The Electronic Superhighway exhibition at the Whitechapel Gallery attempts to be “A major exhibition bringing together over 100 works to show the impact of computer and Internet technologies on artists from the mid-1960s to the present day.”
There’s a lot in it. Some of the original pioneers:
– a couple of Nam June Paik‘s videos
In the earlier works there’s a sense of playing around, just taking the technology to its limits to see what it can do. And of course an enormous amount of effort to make it do things that we would find very easy today. ( A process documented in Catherine Mason‘s book ‘A computer in the Art Room’, or in Paul Brown‘s ‘White Heat, Cold Logic’.)
In many cases, this is Walter Benjamin taken to extremes. Not only are these works ‘mechanically reproducible‘, I could have saved myself 45 minutes on the District Line and called up Bunting’s ‘_readme.html’ in my study, where I have a bigger monitor and all the time in the world to play with the hyperlinks.
Things I really liked and which justified the time on the District Line:
– discovering Roy Ascott’s work
– Peter Sedgely’s corona paintings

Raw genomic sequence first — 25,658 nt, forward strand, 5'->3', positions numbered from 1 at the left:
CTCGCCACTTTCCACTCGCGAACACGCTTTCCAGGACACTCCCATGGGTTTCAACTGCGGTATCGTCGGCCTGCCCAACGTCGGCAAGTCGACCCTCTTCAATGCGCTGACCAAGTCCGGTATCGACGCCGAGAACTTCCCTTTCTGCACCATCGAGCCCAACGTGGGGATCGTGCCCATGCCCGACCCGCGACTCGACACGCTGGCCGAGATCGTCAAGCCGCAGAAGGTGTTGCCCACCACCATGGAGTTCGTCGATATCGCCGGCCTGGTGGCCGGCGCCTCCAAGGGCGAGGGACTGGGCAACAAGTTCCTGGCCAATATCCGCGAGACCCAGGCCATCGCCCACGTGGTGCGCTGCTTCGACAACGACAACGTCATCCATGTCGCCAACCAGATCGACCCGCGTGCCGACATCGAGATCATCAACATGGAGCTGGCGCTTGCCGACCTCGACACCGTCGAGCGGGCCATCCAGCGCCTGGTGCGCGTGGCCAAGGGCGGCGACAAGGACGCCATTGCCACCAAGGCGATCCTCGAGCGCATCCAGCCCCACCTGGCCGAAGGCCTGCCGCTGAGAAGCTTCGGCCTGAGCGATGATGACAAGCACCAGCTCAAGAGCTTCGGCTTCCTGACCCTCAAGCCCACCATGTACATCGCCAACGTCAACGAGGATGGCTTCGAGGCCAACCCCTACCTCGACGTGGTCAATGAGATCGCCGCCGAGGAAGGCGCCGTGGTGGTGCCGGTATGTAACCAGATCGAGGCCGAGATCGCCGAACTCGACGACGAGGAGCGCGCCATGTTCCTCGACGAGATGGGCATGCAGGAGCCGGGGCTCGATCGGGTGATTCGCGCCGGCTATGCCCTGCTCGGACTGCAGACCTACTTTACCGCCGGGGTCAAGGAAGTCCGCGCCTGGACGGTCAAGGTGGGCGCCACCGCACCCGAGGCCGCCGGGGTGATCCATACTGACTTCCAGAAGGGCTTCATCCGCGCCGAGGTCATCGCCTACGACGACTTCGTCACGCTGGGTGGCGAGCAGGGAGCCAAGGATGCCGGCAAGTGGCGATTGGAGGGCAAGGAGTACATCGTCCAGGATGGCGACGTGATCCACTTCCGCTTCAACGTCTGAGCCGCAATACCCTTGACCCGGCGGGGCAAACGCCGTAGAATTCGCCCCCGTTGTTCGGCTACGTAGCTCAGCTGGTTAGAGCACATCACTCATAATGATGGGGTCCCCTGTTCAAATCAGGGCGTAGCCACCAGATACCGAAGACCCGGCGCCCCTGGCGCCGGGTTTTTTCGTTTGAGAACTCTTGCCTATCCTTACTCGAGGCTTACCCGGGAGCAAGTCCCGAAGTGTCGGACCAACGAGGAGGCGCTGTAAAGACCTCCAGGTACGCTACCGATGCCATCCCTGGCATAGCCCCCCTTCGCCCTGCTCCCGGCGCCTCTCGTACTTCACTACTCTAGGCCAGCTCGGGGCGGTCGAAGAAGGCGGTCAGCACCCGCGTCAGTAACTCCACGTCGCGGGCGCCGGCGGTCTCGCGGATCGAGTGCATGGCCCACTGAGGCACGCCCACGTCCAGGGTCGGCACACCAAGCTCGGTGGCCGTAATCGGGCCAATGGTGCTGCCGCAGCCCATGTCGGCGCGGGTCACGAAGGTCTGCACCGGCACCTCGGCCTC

– Eva and Franco Mattes’ ‘My Generation‘ – we’ve all been there
– Oliver Laric’s Missile Variations, which apparently derives from an Iranian propaganda poster. (The Iranian authorities took a photograph of one missile launch and crudely photoshopped it to show five launches. Sedgely has fun with this concept.)
The whole show left me with a lot of questions. Just what is digital art and what are its boundaries? For example:
– Obadike’s Blackness is satire (compare Swift’s Modest Proposal
– Laric’s Missile Variations is the sort of thing propagandists and advertisers now do all the time. (see for example here.)
– similar things to Dullaart’s Photoshopped images occur in every book about how to make your photographs ‘artistic’.
Incidentally, the exhibition also provided me with a link to the Java Museum of net art, which as well as being a useful reference source, also links to a series of interviews undertaken over several years with a wide range of people, posing a set of questions about digital art.